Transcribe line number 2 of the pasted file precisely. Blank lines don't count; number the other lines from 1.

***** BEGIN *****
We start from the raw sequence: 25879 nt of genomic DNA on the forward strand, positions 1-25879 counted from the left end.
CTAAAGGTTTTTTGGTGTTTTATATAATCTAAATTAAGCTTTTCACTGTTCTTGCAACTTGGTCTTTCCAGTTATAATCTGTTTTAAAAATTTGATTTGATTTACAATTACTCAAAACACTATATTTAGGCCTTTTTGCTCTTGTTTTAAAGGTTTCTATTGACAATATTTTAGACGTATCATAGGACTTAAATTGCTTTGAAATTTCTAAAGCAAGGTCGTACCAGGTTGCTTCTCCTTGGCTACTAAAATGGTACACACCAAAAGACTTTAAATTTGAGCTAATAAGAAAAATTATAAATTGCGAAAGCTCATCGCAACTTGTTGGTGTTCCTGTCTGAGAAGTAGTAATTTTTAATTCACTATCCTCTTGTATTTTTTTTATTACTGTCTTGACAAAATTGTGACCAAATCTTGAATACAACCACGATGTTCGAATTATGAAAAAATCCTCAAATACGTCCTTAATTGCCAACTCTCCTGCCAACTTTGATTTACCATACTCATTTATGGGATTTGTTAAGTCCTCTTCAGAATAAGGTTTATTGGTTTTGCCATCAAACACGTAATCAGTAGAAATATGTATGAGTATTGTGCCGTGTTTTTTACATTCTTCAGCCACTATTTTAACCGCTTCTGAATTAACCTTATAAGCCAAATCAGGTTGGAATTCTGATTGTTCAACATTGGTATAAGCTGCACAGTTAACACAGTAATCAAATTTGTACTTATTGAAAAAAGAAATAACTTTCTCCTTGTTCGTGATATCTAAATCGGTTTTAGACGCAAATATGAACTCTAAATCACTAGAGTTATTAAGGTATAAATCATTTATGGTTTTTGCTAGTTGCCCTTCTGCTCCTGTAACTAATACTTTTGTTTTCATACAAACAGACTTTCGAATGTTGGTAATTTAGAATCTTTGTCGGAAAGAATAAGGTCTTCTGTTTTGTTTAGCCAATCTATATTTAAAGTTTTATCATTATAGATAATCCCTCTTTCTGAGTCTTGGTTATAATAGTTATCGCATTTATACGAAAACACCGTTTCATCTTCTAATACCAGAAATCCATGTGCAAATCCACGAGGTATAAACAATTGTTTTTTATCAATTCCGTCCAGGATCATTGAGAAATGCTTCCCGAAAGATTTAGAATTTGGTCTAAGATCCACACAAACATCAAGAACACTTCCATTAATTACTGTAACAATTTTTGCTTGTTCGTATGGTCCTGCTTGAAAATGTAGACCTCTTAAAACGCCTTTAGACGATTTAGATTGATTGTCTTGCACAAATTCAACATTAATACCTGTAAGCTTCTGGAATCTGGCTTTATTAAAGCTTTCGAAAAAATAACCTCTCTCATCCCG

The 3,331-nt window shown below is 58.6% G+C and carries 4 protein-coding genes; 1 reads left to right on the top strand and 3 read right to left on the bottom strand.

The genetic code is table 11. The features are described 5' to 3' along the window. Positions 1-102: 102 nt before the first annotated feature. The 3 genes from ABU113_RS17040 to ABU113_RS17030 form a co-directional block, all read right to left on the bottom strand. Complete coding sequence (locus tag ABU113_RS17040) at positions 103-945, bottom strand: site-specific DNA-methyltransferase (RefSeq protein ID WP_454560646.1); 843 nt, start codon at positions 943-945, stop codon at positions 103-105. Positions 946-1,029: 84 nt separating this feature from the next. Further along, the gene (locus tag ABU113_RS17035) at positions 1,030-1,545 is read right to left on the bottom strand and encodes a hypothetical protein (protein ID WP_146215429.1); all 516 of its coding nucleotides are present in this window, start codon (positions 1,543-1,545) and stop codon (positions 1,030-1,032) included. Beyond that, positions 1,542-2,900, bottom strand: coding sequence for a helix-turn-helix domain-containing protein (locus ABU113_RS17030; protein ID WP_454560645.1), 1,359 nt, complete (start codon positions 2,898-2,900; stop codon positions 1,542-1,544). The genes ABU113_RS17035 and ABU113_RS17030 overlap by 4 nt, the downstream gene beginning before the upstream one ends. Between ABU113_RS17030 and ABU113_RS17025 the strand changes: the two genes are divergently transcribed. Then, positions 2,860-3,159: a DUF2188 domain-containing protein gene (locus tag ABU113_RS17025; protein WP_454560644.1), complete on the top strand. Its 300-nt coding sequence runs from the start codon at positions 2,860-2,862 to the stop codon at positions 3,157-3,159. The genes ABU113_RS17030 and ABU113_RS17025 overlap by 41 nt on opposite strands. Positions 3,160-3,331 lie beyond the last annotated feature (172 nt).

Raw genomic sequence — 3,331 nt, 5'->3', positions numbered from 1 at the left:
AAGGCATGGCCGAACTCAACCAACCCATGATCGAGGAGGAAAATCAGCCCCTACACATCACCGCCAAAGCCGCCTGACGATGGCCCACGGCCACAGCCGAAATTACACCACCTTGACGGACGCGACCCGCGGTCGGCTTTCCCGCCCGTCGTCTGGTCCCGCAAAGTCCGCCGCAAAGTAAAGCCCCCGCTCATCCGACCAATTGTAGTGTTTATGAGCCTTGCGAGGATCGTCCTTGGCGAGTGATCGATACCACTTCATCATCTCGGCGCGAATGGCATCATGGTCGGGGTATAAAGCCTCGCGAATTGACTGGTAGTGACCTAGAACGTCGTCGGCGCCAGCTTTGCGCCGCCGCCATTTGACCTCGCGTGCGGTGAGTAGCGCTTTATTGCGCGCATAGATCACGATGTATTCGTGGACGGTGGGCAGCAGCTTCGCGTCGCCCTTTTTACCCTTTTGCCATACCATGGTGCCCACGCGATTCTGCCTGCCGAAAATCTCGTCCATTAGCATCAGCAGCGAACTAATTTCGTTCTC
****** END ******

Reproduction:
CTAAAGGTTTTTTGGTGTTTTATATAATCTAAATTAAGCTTTTCACTGTTCTTGCAACTTGGTCTTTCCAGTTATAATCTGTTTTAAAAATTTGATTTGATTTACAATTACTCAAAACACTATATTTAGGCCTTTTTGCTCTTGTTTTAAAGGTTTCTATTGACAATATTTTAGACGTATCATAGGACTTAAATTGCTTTGAAATTTCTAAAGCAAGGTCGTACCAGGTTGCTTCTCCTTGGCTACTAAAATGGTACACACCAAAAGACTTTAAATTTGAGCTAATAAGAAAAATTATAAATTGCGAAAGCTCATCGCAACTTGTTGGTGTTCCTGTCTGAGAAGTAGTAATTTTTAATTCACTATCCTCTTGTATTTTTTTTATTACTGTCTTGACAAAATTGTGACCAAATCTTGAATACAACCACGATGTTCGAATTATGAAAAAATCCTCAAATACGTCCTTAATTGCCAACTCTCCTGCCAACTTTGATTTACCATACTCATTTATGGGATTTGTTAAGTCCTCTTCAGAATAAGGTTTATTGGTTTTGCCATCAAACACGTAATCAGTAGAAATATGTATGAGTATTGTGCCGTGTTTTTTACATTCTTCAGCCACTATTTTAACCGCTTCTGAATTAACCTTATAAGCCAAATCAGGTTGGAATTCTGATTGTTCAACATTGGTATAAGCTGCACAGTTAACACAGTAATCAAATTTGTACTTATTGAAAAAAGAAATAACTTTCTCCTTGTTCGTGATATCTAAATCGGTTTTAGACGCAAATATGAACTCTAAATCACTAGAGTTATTAAGGTATAAATCATTTATGGTTTTTGCTAGTTGCCCTTCTGCTCCTGTAACTAATACTTTTGTTTTCATACAAACAGACTTTCGAATGTTGGTAATTTAGAATCTTTGTCGGAAAGAATAAGGTCTTCTGTTTTGTTTAGCCAATCTATATTTAAAGTTTTATCATTATAGATAATCCCTCTTTCTGAGTCTTGGTTATAATAGTTATCGCATTTATACGAAAACACCGTTTCATCTTCTAATACCAGAAATCCATGTGCAAATCCACGAGGTATAAACAATTGTTTTTTATCAATTCCGTCCAGGATCATTGAGAAATGCTTCCCGAAAGATTTAGAATTTGGTCTAAGATCCACACAAACATCAAGAACACTTCCATTAATTACTGTAACAATTTTTGCTTGTTCGTATGGTCCTGCTTGAAAATGTAGACCTCTTAAAACGCCTTTAGACGATTTAGATTGATTGTCTTGCACAAATTCAACATTAATACCTGTAAGCTTCTGGAATCTGGCTTTATTAAAGCTTTCGAAAAAATAACCTCTCTCATCCCG